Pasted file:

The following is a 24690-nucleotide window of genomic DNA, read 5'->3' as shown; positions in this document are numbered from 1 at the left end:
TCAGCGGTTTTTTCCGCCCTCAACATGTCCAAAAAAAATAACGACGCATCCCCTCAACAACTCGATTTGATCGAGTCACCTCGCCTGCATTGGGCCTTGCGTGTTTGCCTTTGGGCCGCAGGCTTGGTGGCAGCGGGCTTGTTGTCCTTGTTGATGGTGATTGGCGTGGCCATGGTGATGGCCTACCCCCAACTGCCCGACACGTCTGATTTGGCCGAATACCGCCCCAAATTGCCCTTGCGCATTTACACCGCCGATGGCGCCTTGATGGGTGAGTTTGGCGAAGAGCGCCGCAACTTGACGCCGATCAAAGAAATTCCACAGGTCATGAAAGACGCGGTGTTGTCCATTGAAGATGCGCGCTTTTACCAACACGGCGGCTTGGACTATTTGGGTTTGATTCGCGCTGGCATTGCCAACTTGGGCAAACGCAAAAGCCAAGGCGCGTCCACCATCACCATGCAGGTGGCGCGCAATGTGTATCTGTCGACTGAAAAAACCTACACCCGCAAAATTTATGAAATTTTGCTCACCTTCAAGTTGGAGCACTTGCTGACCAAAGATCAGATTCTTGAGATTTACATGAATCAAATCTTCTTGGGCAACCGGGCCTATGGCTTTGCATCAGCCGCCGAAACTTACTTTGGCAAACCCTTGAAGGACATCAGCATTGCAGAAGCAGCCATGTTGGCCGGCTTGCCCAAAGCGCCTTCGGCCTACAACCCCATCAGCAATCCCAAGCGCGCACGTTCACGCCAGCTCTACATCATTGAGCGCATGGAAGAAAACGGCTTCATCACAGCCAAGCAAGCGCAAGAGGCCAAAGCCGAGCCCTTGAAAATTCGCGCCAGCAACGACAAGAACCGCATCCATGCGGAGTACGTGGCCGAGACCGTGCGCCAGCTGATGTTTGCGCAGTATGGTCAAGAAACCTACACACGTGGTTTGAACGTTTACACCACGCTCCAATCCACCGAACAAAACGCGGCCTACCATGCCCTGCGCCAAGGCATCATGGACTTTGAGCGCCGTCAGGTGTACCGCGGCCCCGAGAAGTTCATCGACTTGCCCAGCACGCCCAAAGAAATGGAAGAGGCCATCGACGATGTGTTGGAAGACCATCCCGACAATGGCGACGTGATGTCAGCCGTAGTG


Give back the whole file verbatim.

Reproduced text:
The following is a 24690-nucleotide window of genomic DNA, read 5'->3' as shown; positions in this document are numbered from 1 at the left end:
TCAGCGGTTTTTTCCGCCCTCAACATGTCCAAAAAAAATAACGACGCATCCCCTCAACAACTCGATTTGATCGAGTCACCTCGCCTGCATTGGGCCTTGCGTGTTTGCCTTTGGGCCGCAGGCTTGGTGGCAGCGGGCTTGTTGTCCTTGTTGATGGTGATTGGCGTGGCCATGGTGATGGCCTACCCCCAACTGCCCGACACGTCTGATTTGGCCGAATACCGCCCCAAATTGCCCTTGCGCATTTACACCGCCGATGGCGCCTTGATGGGTGAGTTTGGCGAAGAGCGCCGCAACTTGACGCCGATCAAAGAAATTCCACAGGTCATGAAAGACGCGGTGTTGTCCATTGAAGATGCGCGCTTTTACCAACACGGCGGCTTGGACTATTTGGGTTTGATTCGCGCTGGCATTGCCAACTTGGGCAAACGCAAAAGCCAAGGCGCGTCCACCATCACCATGCAGGTGGCGCGCAATGTGTATCTGTCGACTGAAAAAACCTACACCCGCAAAATTTATGAAATTTTGCTCACCTTCAAGTTGGAGCACTTGCTGACCAAAGATCAGATTCTTGAGATTTACATGAATCAAATCTTCTTGGGCAACCGGGCCTATGGCTTTGCATCAGCCGCCGAAACTTACTTTGGCAAACCCTTGAAGGACATCAGCATTGCAGAAGCAGCCATGTTGGCCGGCTTGCCCAAAGCGCCTTCGGCCTACAACCCCATCAGCAATCCCAAGCGCGCACGTTCACGCCAGCTCTACATCATTGAGCGCATGGAAGAAAACGGCTTCATCACAGCCAAGCAAGCGCAAGAGGCCAAAGCCGAGCCCTTGAAAATTCGCGCCAGCAACGACAAGAACCGCATCCATGCGGAGTACGTGGCCGAGACCGTGCGCCAGCTGATGTTTGCGCAGTATGGTCAAGAAACCTACACACGTGGTTTGAACGTTTACACCACGCTCCAATCCACCGAACAAAACGCGGCCTACCATGCCCTGCGCCAAGGCATCATGGACTTTGAGCGCCGTCAGGTGTACCGCGGCCCCGAGAAGTTCATCGACTTGCCCAGCACGCCCAAAGAAATGGAAGAGGCCATCGACGATGTGTTGGAAGACCATCCCGACAATGGCGACGTGATGTCAGCCGTAGTG